Read Matthew 19:23-30 together.
Over this past week, we’ve been studying Matthew 19 as it relates to the theme of Sacrifice. Here’s a run-down of this week’s posts:
To end this week’s post-series, I leave you with 10 study questions to tackle personally or with in a small group study. Enjoy!
Is Sacrifice possible for us?
We began this week highlighting the concept of First World Problems. But what does sacrifice look like in the first world? What does sacrifice look like for me, living in Canada in the year 2015?
The reality is that we live in an amazing place and because of that, we have a number of options. Therefore, perhaps we have options for sacrifice as well?
“…for my sake…” (19:29)
In verse 29 of Matthew 19, Jesus begins to wrap up an entire discussion on sacrifice. He issues a statement that can be taken as truth for any follower of Jesus.
“…everyone who has left houses or brothers or sisters or father or mother or wife or children or fields for my sake will receive a hundred times as much and will inherit eternal life.” (19:29)
“…all things are possible.” (19:26)
This week, we’ve been exploring Matthew 19 in references to riches and sacrifice. Yesterday, we left the disciples in shock, begging the question, “Who then can be saved?” (19:25)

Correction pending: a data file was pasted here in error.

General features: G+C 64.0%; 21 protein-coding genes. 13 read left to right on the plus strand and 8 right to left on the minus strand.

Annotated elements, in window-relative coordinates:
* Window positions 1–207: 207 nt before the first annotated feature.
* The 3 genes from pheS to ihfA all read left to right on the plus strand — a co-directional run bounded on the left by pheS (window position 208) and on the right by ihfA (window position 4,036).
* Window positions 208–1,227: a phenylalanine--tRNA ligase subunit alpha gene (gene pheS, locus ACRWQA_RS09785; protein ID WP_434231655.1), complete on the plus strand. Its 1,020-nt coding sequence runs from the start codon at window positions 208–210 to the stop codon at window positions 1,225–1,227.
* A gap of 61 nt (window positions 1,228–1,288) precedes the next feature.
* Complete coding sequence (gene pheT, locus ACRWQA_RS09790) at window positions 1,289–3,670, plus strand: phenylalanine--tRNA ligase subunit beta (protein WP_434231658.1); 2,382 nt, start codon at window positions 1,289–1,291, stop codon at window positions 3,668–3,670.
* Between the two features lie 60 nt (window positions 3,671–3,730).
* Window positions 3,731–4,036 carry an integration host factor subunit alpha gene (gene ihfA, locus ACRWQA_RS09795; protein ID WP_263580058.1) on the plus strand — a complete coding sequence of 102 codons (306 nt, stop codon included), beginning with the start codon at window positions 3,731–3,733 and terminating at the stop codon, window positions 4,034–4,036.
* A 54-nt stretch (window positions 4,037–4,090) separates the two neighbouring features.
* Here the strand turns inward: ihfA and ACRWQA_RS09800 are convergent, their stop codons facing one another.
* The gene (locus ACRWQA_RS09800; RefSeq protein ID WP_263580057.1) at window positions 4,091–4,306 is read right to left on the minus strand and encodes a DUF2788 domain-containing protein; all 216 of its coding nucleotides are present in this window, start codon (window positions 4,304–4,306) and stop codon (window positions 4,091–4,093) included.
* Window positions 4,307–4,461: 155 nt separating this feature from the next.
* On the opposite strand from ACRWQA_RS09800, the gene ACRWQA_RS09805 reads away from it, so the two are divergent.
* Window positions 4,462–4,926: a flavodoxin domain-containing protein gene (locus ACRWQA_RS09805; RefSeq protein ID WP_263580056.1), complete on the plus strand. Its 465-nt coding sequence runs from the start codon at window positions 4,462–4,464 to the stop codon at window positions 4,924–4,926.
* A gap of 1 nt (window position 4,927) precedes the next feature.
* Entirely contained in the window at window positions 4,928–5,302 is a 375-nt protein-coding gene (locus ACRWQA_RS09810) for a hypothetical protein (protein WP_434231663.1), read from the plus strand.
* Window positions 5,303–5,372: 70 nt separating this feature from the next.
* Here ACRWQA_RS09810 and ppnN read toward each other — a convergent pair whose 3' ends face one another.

As is always the case, just when the disciples are in total bewilderment, we see Jesus’ effective ability to teach, widening their perspective. “With man this is impossible, but with God all things are possible.” (19:26)
“…someone who is rich…” (19:23)
In Matthew 19, we read that Jesus and His disciples were in the region of Judea. While there, a wealthy young man brought an opportunity for Jesus to teach His disciples (and us) some valuable lessons on riches and sacrifice.
Jesus says to his disciples, “…it is hard for someone who is rich to enter the kingdom of heaven.” (19:23) The obvious question is why is it so hard?
Are these really problems?
According to Google, the First World can be defined as “the industrialized capitalist countries of western Europe, North America, Japan, Australia, and New Zealand.”
Merriam-Webster’s Dictionary gives a few definitions:
- “the highly developed industrialized nations often considered the westernized countries of the world,”
- “the countries of the world that have many industries and relatively few poor people,”
- “the rich nations of the world.”
Relationship has been our focus.
Over the past 7 days, we’ve unpacked Matthew 18 as it relates to relationships. Here’s a quick run-through of this week’s posts: